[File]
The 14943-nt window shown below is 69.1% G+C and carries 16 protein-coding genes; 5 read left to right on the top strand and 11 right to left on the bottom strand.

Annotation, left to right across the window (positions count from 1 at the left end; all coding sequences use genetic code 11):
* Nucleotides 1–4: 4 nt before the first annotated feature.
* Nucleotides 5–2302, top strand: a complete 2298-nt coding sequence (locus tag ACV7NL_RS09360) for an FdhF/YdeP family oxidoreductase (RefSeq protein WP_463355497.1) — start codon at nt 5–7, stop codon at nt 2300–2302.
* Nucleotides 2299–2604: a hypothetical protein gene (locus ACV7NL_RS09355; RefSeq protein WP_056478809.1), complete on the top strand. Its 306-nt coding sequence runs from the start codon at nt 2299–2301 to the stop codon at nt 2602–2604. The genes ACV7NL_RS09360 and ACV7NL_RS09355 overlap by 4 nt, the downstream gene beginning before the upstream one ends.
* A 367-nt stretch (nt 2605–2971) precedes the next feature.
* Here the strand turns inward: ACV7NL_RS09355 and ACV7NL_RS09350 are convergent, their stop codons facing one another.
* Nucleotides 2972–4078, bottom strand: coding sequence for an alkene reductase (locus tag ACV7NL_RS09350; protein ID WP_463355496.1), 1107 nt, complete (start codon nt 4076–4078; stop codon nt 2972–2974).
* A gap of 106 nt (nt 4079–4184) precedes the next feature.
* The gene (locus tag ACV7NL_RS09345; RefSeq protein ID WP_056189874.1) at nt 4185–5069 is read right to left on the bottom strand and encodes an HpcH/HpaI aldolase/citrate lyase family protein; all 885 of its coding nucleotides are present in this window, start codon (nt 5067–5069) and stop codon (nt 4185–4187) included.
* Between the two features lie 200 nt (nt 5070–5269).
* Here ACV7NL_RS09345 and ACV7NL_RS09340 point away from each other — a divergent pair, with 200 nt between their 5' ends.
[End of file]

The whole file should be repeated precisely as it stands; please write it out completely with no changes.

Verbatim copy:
The 14943-nt window shown below is 69.1% G+C and carries 16 protein-coding genes; 5 read left to right on the top strand and 11 right to left on the bottom strand.

Annotation, left to right across the window (positions count from 1 at the left end; all coding sequences use genetic code 11):
* Nucleotides 1–4: 4 nt before the first annotated feature.
* Nucleotides 5–2302, top strand: a complete 2298-nt coding sequence (locus tag ACV7NL_RS09360) for an FdhF/YdeP family oxidoreductase (RefSeq protein WP_463355497.1) — start codon at nt 5–7, stop codon at nt 2300–2302.
* Nucleotides 2299–2604: a hypothetical protein gene (locus ACV7NL_RS09355; RefSeq protein WP_056478809.1), complete on the top strand. Its 306-nt coding sequence runs from the start codon at nt 2299–2301 to the stop codon at nt 2602–2604. The genes ACV7NL_RS09360 and ACV7NL_RS09355 overlap by 4 nt, the downstream gene beginning before the upstream one ends.
* A 367-nt stretch (nt 2605–2971) precedes the next feature.
* Here the strand turns inward: ACV7NL_RS09355 and ACV7NL_RS09350 are convergent, their stop codons facing one another.
* Nucleotides 2972–4078, bottom strand: coding sequence for an alkene reductase (locus tag ACV7NL_RS09350; protein ID WP_463355496.1), 1107 nt, complete (start codon nt 4076–4078; stop codon nt 2972–2974).
* A gap of 106 nt (nt 4079–4184) precedes the next feature.
* The gene (locus tag ACV7NL_RS09345; RefSeq protein ID WP_056189874.1) at nt 4185–5069 is read right to left on the bottom strand and encodes an HpcH/HpaI aldolase/citrate lyase family protein; all 885 of its coding nucleotides are present in this window, start codon (nt 5067–5069) and stop codon (nt 4185–4187) included.
* Between the two features lie 200 nt (nt 5070–5269).
* Here ACV7NL_RS09345 and ACV7NL_RS09340 point away from each other — a divergent pair, with 200 nt between their 5' ends.